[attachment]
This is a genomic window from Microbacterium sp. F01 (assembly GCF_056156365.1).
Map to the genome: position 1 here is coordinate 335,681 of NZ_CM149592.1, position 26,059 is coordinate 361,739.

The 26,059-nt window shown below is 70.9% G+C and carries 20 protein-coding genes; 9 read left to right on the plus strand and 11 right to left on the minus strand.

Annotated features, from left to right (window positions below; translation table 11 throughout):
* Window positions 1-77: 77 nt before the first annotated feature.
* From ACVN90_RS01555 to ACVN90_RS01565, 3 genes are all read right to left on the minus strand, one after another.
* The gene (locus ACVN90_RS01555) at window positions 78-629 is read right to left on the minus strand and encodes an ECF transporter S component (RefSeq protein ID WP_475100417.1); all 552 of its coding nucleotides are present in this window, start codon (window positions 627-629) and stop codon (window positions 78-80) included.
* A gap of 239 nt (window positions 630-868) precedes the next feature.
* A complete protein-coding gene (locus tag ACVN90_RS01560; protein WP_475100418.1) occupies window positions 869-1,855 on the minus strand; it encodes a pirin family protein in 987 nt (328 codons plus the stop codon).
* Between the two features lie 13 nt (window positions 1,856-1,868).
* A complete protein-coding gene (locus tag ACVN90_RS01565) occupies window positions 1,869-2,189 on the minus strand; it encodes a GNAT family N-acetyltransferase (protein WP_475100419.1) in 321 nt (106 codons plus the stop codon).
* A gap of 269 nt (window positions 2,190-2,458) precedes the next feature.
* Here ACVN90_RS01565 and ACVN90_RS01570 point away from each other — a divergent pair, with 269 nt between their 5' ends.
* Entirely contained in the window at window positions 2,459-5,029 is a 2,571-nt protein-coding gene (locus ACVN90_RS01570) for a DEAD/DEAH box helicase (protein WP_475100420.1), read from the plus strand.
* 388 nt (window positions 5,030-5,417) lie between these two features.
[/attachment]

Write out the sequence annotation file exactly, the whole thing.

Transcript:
This is a genomic window from Microbacterium sp. F01 (assembly GCF_056156365.1).
Map to the genome: position 1 here is coordinate 335,681 of NZ_CM149592.1, position 26,059 is coordinate 361,739.

The 26,059-nt window shown below is 70.9% G+C and carries 20 protein-coding genes; 9 read left to right on the plus strand and 11 right to left on the minus strand.

Annotated features, from left to right (window positions below; translation table 11 throughout):
* Window positions 1-77: 77 nt before the first annotated feature.
* From ACVN90_RS01555 to ACVN90_RS01565, 3 genes are all read right to left on the minus strand, one after another.
* The gene (locus ACVN90_RS01555) at window positions 78-629 is read right to left on the minus strand and encodes an ECF transporter S component (RefSeq protein ID WP_475100417.1); all 552 of its coding nucleotides are present in this window, start codon (window positions 627-629) and stop codon (window positions 78-80) included.
* A gap of 239 nt (window positions 630-868) precedes the next feature.
* A complete protein-coding gene (locus tag ACVN90_RS01560; protein WP_475100418.1) occupies window positions 869-1,855 on the minus strand; it encodes a pirin family protein in 987 nt (328 codons plus the stop codon).
* Between the two features lie 13 nt (window positions 1,856-1,868).
* A complete protein-coding gene (locus tag ACVN90_RS01565) occupies window positions 1,869-2,189 on the minus strand; it encodes a GNAT family N-acetyltransferase (protein WP_475100419.1) in 321 nt (106 codons plus the stop codon).
* A gap of 269 nt (window positions 2,190-2,458) precedes the next feature.
* Here ACVN90_RS01565 and ACVN90_RS01570 point away from each other — a divergent pair, with 269 nt between their 5' ends.
* Entirely contained in the window at window positions 2,459-5,029 is a 2,571-nt protein-coding gene (locus ACVN90_RS01570) for a DEAD/DEAH box helicase (protein WP_475100420.1), read from the plus strand.
* 388 nt (window positions 5,030-5,417) lie between these two features.